Section A concludes by attempting to establish whether the right to suspend performance for non-payment is being exercised more frequently, and if this, in turn, is leading to fewer disputes. The consultation states that evidence collected in the lead-up to the 2011 changes indicated this sanction “was not as effective as it might be”, and so the Government is trying to determine whether this is still the case. Experience suggests this is still the case; suspensions remain rare, possibly due to their impact on continuing commercial relationships.
Section B – the effectiveness of the Act as a whole
As well as the changes introduced in 2011, the consultation aims to get a feel for how effective the Construction Act has been as a whole. The questions focus on the payment framework and the use of adjudication to resolve disputes. The questions in this Section are more general than in Section A, and aim to assess the “fitness for purpose” of the Construction Act.
Experience suggests that despite the raft of disputes around the payment framework, the Construction Act has generally been successful in achieving clearer payment mechanisms and assisting contractor cash flow and the earlier resolution of disputes, particularly through the use of adjudication. This is further evident from the fact that similar legislation has been adopted in many other countries. However, the consultation presents an opportunity for the construction industry to present its opinions on the effectiveness of the Act and to seek any changes that would lead to improvements.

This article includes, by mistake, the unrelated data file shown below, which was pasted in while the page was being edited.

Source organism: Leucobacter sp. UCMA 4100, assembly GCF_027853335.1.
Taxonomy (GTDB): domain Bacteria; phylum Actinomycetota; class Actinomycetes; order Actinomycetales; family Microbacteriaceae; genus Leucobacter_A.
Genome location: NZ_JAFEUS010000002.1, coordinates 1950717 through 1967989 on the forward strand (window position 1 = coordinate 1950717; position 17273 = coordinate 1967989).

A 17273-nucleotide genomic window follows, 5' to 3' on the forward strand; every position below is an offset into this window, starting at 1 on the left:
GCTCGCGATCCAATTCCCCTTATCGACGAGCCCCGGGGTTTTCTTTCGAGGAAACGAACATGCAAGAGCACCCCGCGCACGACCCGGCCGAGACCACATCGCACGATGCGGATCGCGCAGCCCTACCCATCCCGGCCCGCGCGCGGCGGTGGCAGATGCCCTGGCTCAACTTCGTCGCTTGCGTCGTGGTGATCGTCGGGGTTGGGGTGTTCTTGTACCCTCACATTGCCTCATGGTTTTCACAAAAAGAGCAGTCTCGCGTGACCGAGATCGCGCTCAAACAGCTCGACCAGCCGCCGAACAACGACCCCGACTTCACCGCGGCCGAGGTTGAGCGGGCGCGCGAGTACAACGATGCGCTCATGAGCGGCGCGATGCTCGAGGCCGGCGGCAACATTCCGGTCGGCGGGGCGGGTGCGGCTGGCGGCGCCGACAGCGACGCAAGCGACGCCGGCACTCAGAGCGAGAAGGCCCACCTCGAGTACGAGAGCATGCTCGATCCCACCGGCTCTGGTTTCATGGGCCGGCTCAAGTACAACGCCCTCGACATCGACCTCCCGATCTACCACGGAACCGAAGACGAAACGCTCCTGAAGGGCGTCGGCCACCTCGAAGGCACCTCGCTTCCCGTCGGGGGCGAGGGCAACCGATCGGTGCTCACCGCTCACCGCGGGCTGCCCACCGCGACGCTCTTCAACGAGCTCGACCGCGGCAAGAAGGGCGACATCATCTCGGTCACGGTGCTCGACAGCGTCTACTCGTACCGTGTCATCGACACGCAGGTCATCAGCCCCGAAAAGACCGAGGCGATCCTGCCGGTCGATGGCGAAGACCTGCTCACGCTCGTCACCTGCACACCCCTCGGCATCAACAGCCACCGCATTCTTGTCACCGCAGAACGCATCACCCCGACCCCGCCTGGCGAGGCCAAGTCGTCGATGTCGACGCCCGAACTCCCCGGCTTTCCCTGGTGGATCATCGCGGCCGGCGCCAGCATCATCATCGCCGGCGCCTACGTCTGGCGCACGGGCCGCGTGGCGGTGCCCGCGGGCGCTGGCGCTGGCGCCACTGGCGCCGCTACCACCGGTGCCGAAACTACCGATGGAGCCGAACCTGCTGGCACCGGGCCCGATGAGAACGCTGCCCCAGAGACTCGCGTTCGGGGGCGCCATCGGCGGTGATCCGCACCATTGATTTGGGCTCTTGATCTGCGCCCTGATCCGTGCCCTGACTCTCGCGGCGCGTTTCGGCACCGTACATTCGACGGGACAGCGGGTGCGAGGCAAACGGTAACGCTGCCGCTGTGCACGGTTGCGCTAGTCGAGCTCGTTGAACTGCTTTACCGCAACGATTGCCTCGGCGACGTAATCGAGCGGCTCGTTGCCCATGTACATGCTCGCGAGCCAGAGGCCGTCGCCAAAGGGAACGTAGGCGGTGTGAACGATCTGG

Section C – the affordability of adjudication
The final section of the consultation raises some more general questions around adjudication, such as the value of disputes referred to adjudication, the costs involved, and whether the process has been subject to “abuse”.
This issue has been the subject of litigation in recent months. In the case of Jacobs UK Ltd v Skanska Construction UK Ltd  EWHC 2395 (TCC), Skanska argued that the concept of ‘abuse of process’ does not apply to adjudication. A party is therefore entitled to obtain whatever tactical advantage it can, and has an unrestricted right to start, abandon and pursue serial adjudications in respect of the same dispute. The court agreed that the principle of ‘abuse of process’ does not apply to adjudication, but said that it does not follow that courts will never intervene - the courts will intervene if the behaviour of a party is both unreasonable and oppressive. However, in this case, the court decided that although Skanska’s behaviour was unreasonable, it was not oppressive.
Commentators have noted that this highlights the rough and ready approach to adjudication - the benefit is “speed and efficiency in obtaining a decision”, but this brings with it an element of "rough justice". The Government has included questions in the consultation which focus on these aspects, particularly around so-called "ambush" tactics in adjudication. This is when a Referring Party takes a long time to put together a large case, with the Respondent having only around 7 to 14 days to respond. It remains to be seen whether the industry feels this and other aspects are a justifiable advantage or an "abuse".
This consultation shows that the Government is taking a keen interest in the operation of the Construction Act, and in particular, the provisions relating to payment and adjudication. Both of these issues are contentious in the construction industry, and so it is important for all areas of the industry to respond, so that a balanced range of views is reflected in the outcome. The deadline to respond is currently Friday 19 January 2018.